Sunday, August 31, 2014

Lego Cake Tutorial

I made this Lego cake for my co-worker’s son.  He loves the Lego Movie, so I was asked to make a cake based on a picture that my co-worker found on the internet, with some minor alterations.  The cake itself was chocolate with chocolate frosting with an eight-inch bottom tier and a six-inch top tier.  I ended up ordering a mold set for theLegos and the Lego man from Amazon for $10, but if I were to make this cake over again, I would not use the molds... I ended up doing more work as a result of the molds not working exactly as I had planned.

To start, I  made the topper and the cake board several days in advance (since I was planning on going camping for a few days!).  I used a 12-inch square Masonite cake board and placed a green piece of scrapbook paper over it.  Then I went online to download a free Lego font.  I printed "Cash is Awesome" on white paper, cut it out, glued it to a piece of yellow paper, and then cut it out again.  Then I glued the words onto the scrapbook paper and covered the whole board with clear contact paper.  (I love this method of covering cake boards because it's quick and it saves time and money!)

For the topper, I mixed my fondant with some Tylose powder so that it would harden.  Then I pressed the various colors into the mold.  When I removed the man from the mold, I didn't like the way it looked, so I ended up cutting the arms, legs, shirt, and head apart and fixing them up before reattaching them.  If I were to do this over again, I would probably just cut out a trapezoid for the shirt, and a rectangle for the pants.  Then I would cut a slit to separate the legs and make indentations/bends in the legs with the side of a paintbrush.  I would roll the head out in my hands and flatten the top and bottom, and then add a small circle of fondant to the top of the head, and a slightly larger circle for the neck.  Then I would roll two small cylinders of fondant in my hands for the arms.  The hands are just small strips of yellow fondant curved into a C shape and attached with piping gel.  The eyes and mouth were made from tiny pieces of black fondant, with a dot of white fondant on each eye.  I put a bamboo skewer up through the guy, put a candle in his hand, and laid him flat to dry.  When he was dry, I sprayed him with edible glaze to give him a "plastic-y" look.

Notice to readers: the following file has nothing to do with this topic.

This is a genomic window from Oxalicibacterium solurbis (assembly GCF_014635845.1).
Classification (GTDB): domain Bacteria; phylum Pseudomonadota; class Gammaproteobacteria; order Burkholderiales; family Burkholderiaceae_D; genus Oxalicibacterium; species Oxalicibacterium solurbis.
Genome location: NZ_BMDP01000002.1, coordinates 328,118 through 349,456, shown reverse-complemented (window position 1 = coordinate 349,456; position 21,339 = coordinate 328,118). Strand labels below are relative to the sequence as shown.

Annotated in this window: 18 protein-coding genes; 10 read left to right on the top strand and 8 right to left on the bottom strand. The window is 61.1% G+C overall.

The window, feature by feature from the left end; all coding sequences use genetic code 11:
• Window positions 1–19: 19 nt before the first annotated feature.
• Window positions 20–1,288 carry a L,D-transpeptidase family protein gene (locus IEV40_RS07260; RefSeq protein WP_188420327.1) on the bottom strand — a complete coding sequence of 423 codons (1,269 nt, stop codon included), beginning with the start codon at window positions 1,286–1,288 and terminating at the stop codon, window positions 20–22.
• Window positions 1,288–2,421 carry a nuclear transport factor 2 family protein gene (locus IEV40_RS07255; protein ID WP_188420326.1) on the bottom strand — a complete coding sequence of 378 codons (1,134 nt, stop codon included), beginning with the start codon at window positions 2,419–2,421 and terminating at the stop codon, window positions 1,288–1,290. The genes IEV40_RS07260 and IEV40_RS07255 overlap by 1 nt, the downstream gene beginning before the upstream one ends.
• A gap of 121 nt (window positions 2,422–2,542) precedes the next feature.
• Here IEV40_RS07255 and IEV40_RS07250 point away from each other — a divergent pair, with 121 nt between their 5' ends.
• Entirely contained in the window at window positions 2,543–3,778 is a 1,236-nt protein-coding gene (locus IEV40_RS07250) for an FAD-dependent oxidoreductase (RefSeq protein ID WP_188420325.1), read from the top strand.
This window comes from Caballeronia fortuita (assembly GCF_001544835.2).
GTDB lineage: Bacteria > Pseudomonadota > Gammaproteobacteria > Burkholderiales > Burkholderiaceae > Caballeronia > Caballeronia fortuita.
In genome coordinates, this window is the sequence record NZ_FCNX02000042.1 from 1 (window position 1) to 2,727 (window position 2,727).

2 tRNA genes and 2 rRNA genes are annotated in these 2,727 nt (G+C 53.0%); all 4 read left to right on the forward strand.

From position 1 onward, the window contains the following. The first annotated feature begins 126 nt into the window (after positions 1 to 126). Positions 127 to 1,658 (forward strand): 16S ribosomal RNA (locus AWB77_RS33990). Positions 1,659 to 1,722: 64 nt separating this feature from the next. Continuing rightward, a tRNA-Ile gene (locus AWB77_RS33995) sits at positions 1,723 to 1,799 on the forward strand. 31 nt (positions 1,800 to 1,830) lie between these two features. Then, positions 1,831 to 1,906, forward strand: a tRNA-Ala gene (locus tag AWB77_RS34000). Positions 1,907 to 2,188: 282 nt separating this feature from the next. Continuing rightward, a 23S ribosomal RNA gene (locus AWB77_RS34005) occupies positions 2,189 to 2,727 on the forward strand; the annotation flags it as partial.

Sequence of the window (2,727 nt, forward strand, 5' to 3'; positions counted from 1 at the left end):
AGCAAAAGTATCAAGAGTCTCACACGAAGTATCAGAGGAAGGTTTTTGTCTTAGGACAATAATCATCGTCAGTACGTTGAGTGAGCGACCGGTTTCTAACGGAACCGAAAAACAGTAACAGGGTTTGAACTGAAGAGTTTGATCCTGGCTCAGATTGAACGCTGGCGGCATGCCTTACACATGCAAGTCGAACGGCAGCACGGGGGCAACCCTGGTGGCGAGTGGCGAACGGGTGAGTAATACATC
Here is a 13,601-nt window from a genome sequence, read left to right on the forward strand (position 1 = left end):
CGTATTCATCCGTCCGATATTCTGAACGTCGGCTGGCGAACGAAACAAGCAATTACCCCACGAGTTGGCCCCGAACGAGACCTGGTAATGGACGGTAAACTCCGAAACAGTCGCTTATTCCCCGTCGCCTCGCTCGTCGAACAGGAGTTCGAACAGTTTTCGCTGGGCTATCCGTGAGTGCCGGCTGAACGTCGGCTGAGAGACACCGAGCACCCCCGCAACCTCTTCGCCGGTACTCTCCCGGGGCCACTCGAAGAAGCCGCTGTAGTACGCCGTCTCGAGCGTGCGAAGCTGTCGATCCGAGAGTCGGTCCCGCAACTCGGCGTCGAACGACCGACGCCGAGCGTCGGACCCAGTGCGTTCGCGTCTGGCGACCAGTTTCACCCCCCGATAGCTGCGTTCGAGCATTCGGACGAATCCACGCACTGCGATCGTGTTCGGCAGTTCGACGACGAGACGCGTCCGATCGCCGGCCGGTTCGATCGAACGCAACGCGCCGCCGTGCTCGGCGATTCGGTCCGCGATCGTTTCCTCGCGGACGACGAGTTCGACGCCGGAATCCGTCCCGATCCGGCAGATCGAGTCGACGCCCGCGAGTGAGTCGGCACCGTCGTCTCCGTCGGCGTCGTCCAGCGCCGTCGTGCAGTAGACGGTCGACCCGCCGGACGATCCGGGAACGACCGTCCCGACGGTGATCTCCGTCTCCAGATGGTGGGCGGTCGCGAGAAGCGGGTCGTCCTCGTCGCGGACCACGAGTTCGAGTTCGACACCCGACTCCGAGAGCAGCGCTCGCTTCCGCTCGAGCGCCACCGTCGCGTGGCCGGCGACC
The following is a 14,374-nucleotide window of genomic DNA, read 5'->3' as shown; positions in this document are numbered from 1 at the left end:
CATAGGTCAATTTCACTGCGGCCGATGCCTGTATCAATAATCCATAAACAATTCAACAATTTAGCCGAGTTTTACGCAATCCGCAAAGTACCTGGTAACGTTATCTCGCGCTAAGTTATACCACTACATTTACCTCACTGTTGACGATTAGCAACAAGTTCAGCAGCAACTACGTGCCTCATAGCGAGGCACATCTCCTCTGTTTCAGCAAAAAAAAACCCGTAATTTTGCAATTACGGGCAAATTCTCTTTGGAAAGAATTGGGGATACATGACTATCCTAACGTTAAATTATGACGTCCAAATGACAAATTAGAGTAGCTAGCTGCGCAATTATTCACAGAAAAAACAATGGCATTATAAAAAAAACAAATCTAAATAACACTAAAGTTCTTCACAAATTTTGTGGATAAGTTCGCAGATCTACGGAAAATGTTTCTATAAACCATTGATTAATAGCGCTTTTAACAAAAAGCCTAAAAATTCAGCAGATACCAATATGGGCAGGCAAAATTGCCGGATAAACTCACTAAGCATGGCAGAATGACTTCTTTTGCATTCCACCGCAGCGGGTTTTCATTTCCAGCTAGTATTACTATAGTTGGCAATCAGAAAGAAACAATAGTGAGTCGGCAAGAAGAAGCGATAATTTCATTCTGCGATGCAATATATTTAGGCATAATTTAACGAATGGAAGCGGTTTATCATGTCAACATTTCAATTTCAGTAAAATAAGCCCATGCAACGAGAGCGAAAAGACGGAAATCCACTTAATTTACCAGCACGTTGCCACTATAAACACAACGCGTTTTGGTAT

When the cake was cooled, filled, and frosted, I covered the bottom tier with white fondant and the top tier with green fondant.  After measuring the height of my cake, I realized that my Legos would not be exactly the right height, so I added a strip of green fondant around the base with my clay extruder.

To make the Legos, I originally tried using the mold, but it was too deep, so I cut the textured portion out and used it to make impressions on a rolled piece of fondant.  Then I cut each "Lego" from the strip of fondant and attached them to the cake with piping gel, starting at the bottom.  If I were to make this cake again, I would probably just cut out Lego-sized strips of fondant and use a frosting tip to cut out dots to add to the strips.

Once I covered the bottom tier, I decided to add another strip of fondant, with the clay extruder, above the Legos.

I began the top tier with the 5.  I used the same Lego font to print out the number 5 onto a piece of cardstock.  Then I cut it out and used it as template to cut out a piece of white fondant.  I put the white 5 onto a piece of rolled-out yellow fondant and cut out around it.  I used my clay extruder to add a thin strip of black fondant around the white, then I attached it to a red square of fondant and attached the whole thing to the top tier.

Next, I cut dots from a strip of green fondant using a frosting tip and attached them to the top tier with some piping gel.  Though this part was extremely tedious, it helped to brush the piping gel onto a section and then add several dots at a time.

Lastly, I added another extruded strip of green fondant around the base of the top tier, sprayed the whole cake with edible glaze, and added the topper.  On a last-minute whim, I decided to add some candles.  I cut four squares of fondant and used a frosting tip to make dots for the tops.  Then I pressed candles down into them and attached them to the cake board with piping gel.